Merseyside's Police Commissioner is today supporting independent charity Crimestoppers as it launches its youth service Fearless.org on Merseyside.
A group of young people took part in an interactive session led by Fearless youth worker Leon Hobson, who himself has been a victim of knife crime. Leon, spoke about how the incident changed his life and how he now devotes his life to helping young people make the right choices.
The young people were given the opportunity to speak about how crime impacts their lives and whether they would report crime if there was a way to do it anonymously.
Those in attendance at the launch at Aintree Racecourse were also able to put challenging questions to Jane Kennedy, Merseyside Police and Crime Commissioner, Crimestoppers Regional Manager, Gary Murray and Liverpool Football Legend and Crimestoppers Volunteer, David Fairclough.
The unique service Fearless.org gives young people the chance to report crime online anonymously and to learn more about crime and how it can destroy lives. It is also a valuable resource for youth leaders and teachers to use as they seek to tackle difficult subjects and challenge attitudes in their youth clubs and classrooms.
Merseyside’s Police Commissioner Jane Kennedy said: “We know that some young people can be reluctant to talk to the police. Their friends and even their families may try to enforce a ‘no grass’ culture, partly due to ill-founded fears of what police investigations can lead to. It is also another form of bullying.
“We must change this. Young people need to know they can do the right thing, helping to bring justice for victims of crime, in the knowledge that by doing so they are making their own communities safer. Crimestoppers provides a really important avenue for people to give information to the police anonymously and in complete confidence, and I welcome their decision to launch a dedicated youth brand in our region to encourage young people to come forward and report crime safely online without fear of reprisals.”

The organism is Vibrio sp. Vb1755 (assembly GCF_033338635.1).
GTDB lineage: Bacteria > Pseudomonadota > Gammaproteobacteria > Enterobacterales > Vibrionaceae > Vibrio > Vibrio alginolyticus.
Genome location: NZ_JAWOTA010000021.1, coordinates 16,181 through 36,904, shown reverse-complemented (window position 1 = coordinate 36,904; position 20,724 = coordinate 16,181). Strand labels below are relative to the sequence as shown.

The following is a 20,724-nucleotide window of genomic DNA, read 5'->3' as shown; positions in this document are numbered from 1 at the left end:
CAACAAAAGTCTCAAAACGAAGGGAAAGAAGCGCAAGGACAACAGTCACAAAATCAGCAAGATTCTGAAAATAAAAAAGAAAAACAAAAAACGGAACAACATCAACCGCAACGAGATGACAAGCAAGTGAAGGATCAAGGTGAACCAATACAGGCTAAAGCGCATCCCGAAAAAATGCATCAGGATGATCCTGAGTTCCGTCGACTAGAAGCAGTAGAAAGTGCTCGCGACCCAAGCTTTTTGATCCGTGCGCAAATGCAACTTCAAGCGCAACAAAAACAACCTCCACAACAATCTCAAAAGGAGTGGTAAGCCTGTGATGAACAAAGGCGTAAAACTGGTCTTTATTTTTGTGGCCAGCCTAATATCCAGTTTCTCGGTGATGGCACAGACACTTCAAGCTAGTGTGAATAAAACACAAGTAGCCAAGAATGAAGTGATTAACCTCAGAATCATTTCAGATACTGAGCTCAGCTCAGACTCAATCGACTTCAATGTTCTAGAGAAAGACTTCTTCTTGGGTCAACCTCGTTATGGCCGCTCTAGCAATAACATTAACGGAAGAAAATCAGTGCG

David Fairclough, Liverpool Football legend and Crimestoppers volunteer said: “I volunteer for Crimestoppers because it is vital that we raise awareness that the public has a vital role to play in making our communities safer by reporting Crime anonymously. We need to explode the myth that you should not snitch on criminals. These people do not care how much damage or harm they cause to our young people. By reporting crime through Fearless.org they can make Merseyside safer for their family and friends.”
Colin Mathews, Chair of Merseyside Crimestoppers said:” We are delighted to work in partnership with Aintree Racecourse to launch our major youth initiative. It is vital that we engage with our young people using media that is relevant to them and to let them see that they have a voice and a role to play in making Merseyside safer. Sadly over the years we have seen many young lives and families destroyed by crime on Merseyside, we hope that using our online resource Fearless.org our young people will make the right decisions and feel able to report crime anonymously.”
Crimestoppers received over 6,500 pieces of actionable information by phone or through the online form from its website last year in Merseyside, which is a record number. In the first six months of this year 246 pieces of information on possession of firearms alone were received and over £1.5 million pounds worth of drugs were recovered.
Young people can contact us vi Fearless.org or anyone with information should contact Crimestoppers anonymously on 0800 555 111 or through our Anonymous Online Form at Crimestoppers-uk.org.